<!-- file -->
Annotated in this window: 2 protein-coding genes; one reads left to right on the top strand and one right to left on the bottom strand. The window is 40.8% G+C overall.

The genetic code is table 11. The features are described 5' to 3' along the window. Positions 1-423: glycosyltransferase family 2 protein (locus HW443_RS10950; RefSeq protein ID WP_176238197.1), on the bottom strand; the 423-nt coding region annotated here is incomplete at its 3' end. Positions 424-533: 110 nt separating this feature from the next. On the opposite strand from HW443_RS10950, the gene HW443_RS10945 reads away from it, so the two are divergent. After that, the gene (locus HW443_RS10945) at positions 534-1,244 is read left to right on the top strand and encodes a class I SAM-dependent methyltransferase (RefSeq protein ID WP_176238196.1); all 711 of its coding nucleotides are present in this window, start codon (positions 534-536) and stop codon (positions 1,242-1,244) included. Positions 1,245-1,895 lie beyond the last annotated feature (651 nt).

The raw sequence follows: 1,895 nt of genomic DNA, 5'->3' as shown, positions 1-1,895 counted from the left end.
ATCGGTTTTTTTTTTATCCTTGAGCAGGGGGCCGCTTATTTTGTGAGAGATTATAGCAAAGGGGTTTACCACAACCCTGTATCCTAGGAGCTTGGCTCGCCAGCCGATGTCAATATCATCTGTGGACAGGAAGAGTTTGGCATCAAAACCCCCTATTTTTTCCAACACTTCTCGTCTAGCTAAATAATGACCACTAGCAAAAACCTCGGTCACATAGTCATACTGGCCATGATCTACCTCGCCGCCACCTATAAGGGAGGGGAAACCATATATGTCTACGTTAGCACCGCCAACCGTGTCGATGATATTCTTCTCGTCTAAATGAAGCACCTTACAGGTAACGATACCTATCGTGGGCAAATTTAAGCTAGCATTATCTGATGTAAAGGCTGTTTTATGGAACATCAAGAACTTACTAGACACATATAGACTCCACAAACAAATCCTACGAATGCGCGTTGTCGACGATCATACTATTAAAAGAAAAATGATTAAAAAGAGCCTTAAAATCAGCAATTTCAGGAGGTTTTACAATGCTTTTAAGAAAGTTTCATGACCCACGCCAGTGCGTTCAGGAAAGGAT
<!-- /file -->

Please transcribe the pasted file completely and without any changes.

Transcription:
Annotated in this window: 2 protein-coding genes; one reads left to right on the top strand and one right to left on the bottom strand. The window is 40.8% G+C overall.

The genetic code is table 11. The features are described 5' to 3' along the window. Positions 1-423: glycosyltransferase family 2 protein (locus HW443_RS10950; RefSeq protein ID WP_176238197.1), on the bottom strand; the 423-nt coding region annotated here is incomplete at its 3' end. Positions 424-533: 110 nt separating this feature from the next. On the opposite strand from HW443_RS10950, the gene HW443_RS10945 reads away from it, so the two are divergent. After that, the gene (locus HW443_RS10945) at positions 534-1,244 is read left to right on the top strand and encodes a class I SAM-dependent methyltransferase (RefSeq protein ID WP_176238196.1); all 711 of its coding nucleotides are present in this window, start codon (positions 534-536) and stop codon (positions 1,242-1,244) included. Positions 1,245-1,895 lie beyond the last annotated feature (651 nt).

The raw sequence follows: 1,895 nt of genomic DNA, 5'->3' as shown, positions 1-1,895 counted from the left end.
ATCGGTTTTTTTTTTATCCTTGAGCAGGGGGCCGCTTATTTTGTGAGAGATTATAGCAAAGGGGTTTACCACAACCCTGTATCCTAGGAGCTTGGCTCGCCAGCCGATGTCAATATCATCTGTGGACAGGAAGAGTTTGGCATCAAAACCCCCTATTTTTTCCAACACTTCTCGTCTAGCTAAATAATGACCACTAGCAAAAACCTCGGTCACATAGTCATACTGGCCATGATCTACCTCGCCGCCACCTATAAGGGAGGGGAAACCATATATGTCTACGTTAGCACCGCCAACCGTGTCGATGATATTCTTCTCGTCTAAATGAAGCACCTTACAGGTAACGATACCTATCGTGGGCAAATTTAAGCTAGCATTATCTGATGTAAAGGCTGTTTTATGGAACATCAAGAACTTACTAGACACATATAGACTCCACAAACAAATCCTACGAATGCGCGTTGTCGACGATCATACTATTAAAAGAAAAATGATTAAAAAGAGCCTTAAAATCAGCAATTTCAGGAGGTTTTACAATGCTTTTAAGAAAGTTTCATGACCCACGCCAGTGCGTTCAGGAAAGGAT